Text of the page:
This didn’t happen overnight.  It started in the 80s, when offshoring and layoffs and union-busting and tax breaks that fueled income disparity began. Then post 9/11, when companies became incredibly automated and efficient with fewer workers, it continued.  We are all disposable in 2010s USA.  So of course a VP won’t care that I am a customer of their company, when they don’t know if they will have a job next month due to profit-fueled layoffs and when the bloated company alread has 10s of millions of customersf.

A sign of the times in USA is that it doesn’t make a difference if I mention that I am a customer when I am sales calling

Sooooo many managers say they find it really unpleasant to manage people

As Corporate America increasingly goes through reorg and consolidation hell, an amazing number of managers and DIrectors I’ve worked with over the years are now individual contributer worker bees.  And it is amazing how many of them didn’t like managing people.  In fact, I’ve yet to meet one manager at a cocktail party, meeting or other who actually said they enjoy managing people — most find it stressful and unpleasant.  THe most common phrase I think is “babysitting.”

I just spoke to a woman who just a few weeks ago went from management to being a worker bee.  She is in heaven.  She has gone from 70 hours a week to 50, and doesn’t have to be positive all the time (it is like the Frasier episode where the middle school drama teacher said she was sick of being positive all the time 🙂 ).  

My very own dad, who managed as many as 2500 people at one point (but is retired), said his happiest days were as a programmer.  

It is hard to manage people.  THings come up in their life that impact the team that you as manager have to deal with.  SOme people don’t like to work.  There is a lot of tattletaling and complaining about co-workers.  And the bottom line is your management holds you accountable for the people beneath yo. Maybe that is why their are so many sociopathic awful managers in management — if you are sane you try to get out, but if you are a sociopath you like bossing people around and treating them like dirt 🙂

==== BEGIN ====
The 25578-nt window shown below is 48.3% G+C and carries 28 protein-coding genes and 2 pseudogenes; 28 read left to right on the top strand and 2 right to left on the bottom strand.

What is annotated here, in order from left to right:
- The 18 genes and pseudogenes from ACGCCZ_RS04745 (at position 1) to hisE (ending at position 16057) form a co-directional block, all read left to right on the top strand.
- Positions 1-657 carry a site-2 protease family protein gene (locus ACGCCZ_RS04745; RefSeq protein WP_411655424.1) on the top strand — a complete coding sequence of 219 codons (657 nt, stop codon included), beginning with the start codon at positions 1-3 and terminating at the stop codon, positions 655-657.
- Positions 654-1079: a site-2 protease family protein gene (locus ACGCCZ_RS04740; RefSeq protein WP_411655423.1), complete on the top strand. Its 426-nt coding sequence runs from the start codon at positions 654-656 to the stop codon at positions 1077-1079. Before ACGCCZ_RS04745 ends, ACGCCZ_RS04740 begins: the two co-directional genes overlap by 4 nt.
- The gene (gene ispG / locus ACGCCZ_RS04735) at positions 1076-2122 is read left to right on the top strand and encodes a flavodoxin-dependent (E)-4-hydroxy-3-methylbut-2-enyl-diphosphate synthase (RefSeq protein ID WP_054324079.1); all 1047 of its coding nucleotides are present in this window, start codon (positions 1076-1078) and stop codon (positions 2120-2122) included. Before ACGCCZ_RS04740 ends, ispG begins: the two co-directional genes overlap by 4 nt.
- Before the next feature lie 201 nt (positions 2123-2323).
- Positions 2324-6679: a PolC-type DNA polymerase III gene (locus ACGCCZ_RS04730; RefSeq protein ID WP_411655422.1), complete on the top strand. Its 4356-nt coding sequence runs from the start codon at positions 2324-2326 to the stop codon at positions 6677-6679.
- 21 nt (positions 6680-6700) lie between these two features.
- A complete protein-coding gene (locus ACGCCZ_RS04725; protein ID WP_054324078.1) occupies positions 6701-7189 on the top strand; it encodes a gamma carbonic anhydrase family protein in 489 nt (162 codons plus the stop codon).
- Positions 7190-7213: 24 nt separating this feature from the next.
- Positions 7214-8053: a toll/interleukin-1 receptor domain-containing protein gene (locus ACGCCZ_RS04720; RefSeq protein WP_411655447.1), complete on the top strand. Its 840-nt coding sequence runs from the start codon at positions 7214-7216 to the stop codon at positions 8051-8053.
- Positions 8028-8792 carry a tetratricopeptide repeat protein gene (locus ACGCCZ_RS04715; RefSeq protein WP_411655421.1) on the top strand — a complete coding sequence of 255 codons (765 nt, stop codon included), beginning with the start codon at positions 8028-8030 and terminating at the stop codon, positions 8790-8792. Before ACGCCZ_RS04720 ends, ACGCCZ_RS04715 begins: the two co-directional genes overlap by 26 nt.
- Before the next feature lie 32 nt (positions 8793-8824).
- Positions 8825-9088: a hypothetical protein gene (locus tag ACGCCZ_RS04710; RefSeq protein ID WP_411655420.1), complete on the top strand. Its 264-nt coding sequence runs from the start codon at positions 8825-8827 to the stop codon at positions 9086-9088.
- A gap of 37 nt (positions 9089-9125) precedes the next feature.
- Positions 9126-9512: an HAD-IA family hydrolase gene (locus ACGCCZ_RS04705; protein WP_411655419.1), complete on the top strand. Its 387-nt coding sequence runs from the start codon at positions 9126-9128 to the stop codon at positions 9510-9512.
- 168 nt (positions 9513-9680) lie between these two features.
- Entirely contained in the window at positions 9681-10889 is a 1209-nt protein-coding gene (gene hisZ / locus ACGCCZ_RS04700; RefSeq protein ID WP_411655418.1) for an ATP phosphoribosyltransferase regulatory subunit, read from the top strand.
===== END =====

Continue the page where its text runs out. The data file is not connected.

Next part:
For me?  I have a love hate relationship with managing people.  I love being a part of people’s lives and being able to help them.  But the tattletaling and the worrying about apathetic contributors is stressful.  

Sooooo many managers say they find it really unpleasant to manage people

Rant & Bad Memory: Am thinking of the time that nutbag Mahfuz took me out of the field to create a fictious business plan

We were taken out of the field for a full f***ing week two years ago and flown across the country and stuck in a dark conference room during the all-important January to attend a Sales Training mandated by that nutbag Mahfuz, our so-called leader.  This was bad enough, but then we spent most of the time brainstorming for a new business idea that we could pitch to customers.  WTF.  We were running a 500M organization with firm practices in place with a nutbag CEO (Mahfuz), and he wastes a fully day of my time brainstorming for what-ifs?  This would be fine, but he was completely intolerant of missed quotas and had a no cell-phone policy during these meetings, which is why 80% of the people were fired or quit every month, plus I had an office I was responsible for.  I was thinking about this right now, as I came across the title “Content Manager” and that was one of the ideas — Content — we were brainstorming for.  As a former Educator, I knew these one-day brainstorming with no follow-up on top of a million other similar activites that Mahfuz oversaw on top of our stressful day jobs was doomed to fail.    I rue the day I ever worked for that whack job, and the next time I think of him will be too soon 🙂

Rant & Bad Memory: Am thinking of the time that nutbag Mahfuz took me out of the field to create a fictious business plan